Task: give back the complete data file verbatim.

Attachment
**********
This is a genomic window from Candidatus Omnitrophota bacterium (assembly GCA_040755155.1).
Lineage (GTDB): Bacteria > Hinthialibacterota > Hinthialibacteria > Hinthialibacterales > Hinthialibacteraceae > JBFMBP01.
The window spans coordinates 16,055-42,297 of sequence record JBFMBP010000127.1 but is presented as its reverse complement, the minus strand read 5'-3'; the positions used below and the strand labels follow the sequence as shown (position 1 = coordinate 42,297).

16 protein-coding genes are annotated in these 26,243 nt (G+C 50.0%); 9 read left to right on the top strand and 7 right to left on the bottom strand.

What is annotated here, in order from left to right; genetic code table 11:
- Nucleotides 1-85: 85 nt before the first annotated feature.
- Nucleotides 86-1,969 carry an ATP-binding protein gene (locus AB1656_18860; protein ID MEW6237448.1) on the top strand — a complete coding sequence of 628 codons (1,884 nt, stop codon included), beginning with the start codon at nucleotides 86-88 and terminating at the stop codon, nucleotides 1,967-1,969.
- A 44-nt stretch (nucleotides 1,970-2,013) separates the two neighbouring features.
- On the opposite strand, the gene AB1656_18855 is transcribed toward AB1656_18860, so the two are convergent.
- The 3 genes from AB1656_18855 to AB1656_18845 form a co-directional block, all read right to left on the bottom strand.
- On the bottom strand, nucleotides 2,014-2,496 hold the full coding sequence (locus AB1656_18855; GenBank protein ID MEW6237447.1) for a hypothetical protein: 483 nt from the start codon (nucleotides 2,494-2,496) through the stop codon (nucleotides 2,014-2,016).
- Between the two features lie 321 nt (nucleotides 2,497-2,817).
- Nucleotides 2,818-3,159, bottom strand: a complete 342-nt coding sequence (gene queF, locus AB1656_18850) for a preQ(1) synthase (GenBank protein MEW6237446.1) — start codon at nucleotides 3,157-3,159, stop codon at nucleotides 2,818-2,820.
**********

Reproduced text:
This is a genomic window from Candidatus Omnitrophota bacterium (assembly GCA_040755155.1).
Lineage (GTDB): Bacteria > Hinthialibacterota > Hinthialibacteria > Hinthialibacterales > Hinthialibacteraceae > JBFMBP01.
The window spans coordinates 16,055-42,297 of sequence record JBFMBP010000127.1 but is presented as its reverse complement, the minus strand read 5'-3'; the positions used below and the strand labels follow the sequence as shown (position 1 = coordinate 42,297).

16 protein-coding genes are annotated in these 26,243 nt (G+C 50.0%); 9 read left to right on the top strand and 7 right to left on the bottom strand.

What is annotated here, in order from left to right; genetic code table 11:
- Nucleotides 1-85: 85 nt before the first annotated feature.
- Nucleotides 86-1,969 carry an ATP-binding protein gene (locus AB1656_18860; protein ID MEW6237448.1) on the top strand — a complete coding sequence of 628 codons (1,884 nt, stop codon included), beginning with the start codon at nucleotides 86-88 and terminating at the stop codon, nucleotides 1,967-1,969.
- A 44-nt stretch (nucleotides 1,970-2,013) separates the two neighbouring features.
- On the opposite strand, the gene AB1656_18855 is transcribed toward AB1656_18860, so the two are convergent.
- The 3 genes from AB1656_18855 to AB1656_18845 form a co-directional block, all read right to left on the bottom strand.
- On the bottom strand, nucleotides 2,014-2,496 hold the full coding sequence (locus AB1656_18855; GenBank protein ID MEW6237447.1) for a hypothetical protein: 483 nt from the start codon (nucleotides 2,494-2,496) through the stop codon (nucleotides 2,014-2,016).
- Between the two features lie 321 nt (nucleotides 2,497-2,817).
- Nucleotides 2,818-3,159, bottom strand: a complete 342-nt coding sequence (gene queF, locus AB1656_18850) for a preQ(1) synthase (GenBank protein MEW6237446.1) — start codon at nucleotides 3,157-3,159, stop codon at nucleotides 2,818-2,820.